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Canada Walks Out Of EU Trade Talks Unable To Break Deadlock


One of the most contentious issues in this year's presidential election has been international trade, and it's controversial in other countries, too. Public hostility in Europe has stymied a huge trade agreement between the U.S. and the EU. And now, a free-trade deal between Canada and the EU called CETA is falling apart. That's because Wallonia, a region in Belgium, refuses to accept it. NPR's Soraya Sarhaddi Nelson reports from Berlin.

SORAYA SARHADDI NELSON, BYLINE: Canadian Trade Minister Chrystia Freeland looked like she was about to cry as she walked out on Walloon officials in the Belgian town of Namur.


CHRYSTIA FREELAND: (Speaking French).

NELSON: She told reporters, "Canada worked really hard, as did I, to make this trade deal happen. But it seems the European Union is unable to conclude an agreement." The Walloon president, Paul Magnette, was more optimistic, telling reporters that, quote, "difficulties remain, but talks would continue." Canadian Prime Minister Justin Trudeau is scheduled to come to Brussels next Thursday to sign the pact, but Magnette suggested he delay his trip. His tiny French-speaking enclave has the power to kill the deal because Belgium's constitution requires all of its regions to agree before the country can sign the trade pact effecting a half billion people.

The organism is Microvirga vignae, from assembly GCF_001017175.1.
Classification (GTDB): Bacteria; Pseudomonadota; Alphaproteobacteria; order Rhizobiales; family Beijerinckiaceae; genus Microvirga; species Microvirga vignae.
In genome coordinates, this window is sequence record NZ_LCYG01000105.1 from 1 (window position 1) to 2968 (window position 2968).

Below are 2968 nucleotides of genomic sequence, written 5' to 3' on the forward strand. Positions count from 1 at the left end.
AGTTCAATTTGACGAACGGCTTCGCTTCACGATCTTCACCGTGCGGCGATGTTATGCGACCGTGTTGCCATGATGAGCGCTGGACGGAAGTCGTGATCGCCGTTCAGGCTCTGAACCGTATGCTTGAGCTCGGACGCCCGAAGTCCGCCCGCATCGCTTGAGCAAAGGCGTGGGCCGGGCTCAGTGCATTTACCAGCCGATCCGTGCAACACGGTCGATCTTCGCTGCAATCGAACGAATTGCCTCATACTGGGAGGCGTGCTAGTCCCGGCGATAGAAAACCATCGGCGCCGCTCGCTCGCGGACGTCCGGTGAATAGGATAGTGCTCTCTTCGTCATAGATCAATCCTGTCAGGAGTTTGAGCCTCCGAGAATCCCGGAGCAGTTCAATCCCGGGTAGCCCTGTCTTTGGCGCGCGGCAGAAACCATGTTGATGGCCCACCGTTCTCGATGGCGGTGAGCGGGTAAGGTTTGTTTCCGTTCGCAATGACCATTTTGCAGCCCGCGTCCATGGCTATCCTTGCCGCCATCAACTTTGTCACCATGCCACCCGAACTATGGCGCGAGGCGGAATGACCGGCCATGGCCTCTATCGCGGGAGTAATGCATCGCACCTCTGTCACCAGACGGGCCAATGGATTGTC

PAUL MAGNETTE: (Speaking French).

NELSON: Magnette told the Wallonia Parliament earlier this week that the deal as it's written will hurt local farmers and decimate Europe's labor, environmental and consumer standards. He also objects to the establishment of independent arbitration courts, which he fears will side with multinational companies over local enterprises. But EU president Donald Tusk told reporters following a summit in Brussels that he sees another issue at play - the long-running feud between the minority French and majority Dutch-speaking regions of Belgium.


DONALD TUSK: The problem with CETA and Wallonia today, it's not a formal or technical dilemma or problem. We witness here also the internal politics in Belgium.

NELSON: Tusk says EU officials will scramble over the next few days to break the logjam and realize a deal that promises to deliver to Europe billions in added trade through tariff cuts.


TUSK: I remain concerned for a good trade agreement with our close partner and ally, Canada, and for Europe's reputation.

NELSON: If CETA fails, he and other European leaders warn that the bloc's credibility will be ruined. That, they add, could prevent the EU from closing similar trade deals with the United States and Japan. Soraya Sarhaddi Nelson, NPR News, Berlin. Transcript provided by NPR, Copyright NPR.

Soraya Nelson
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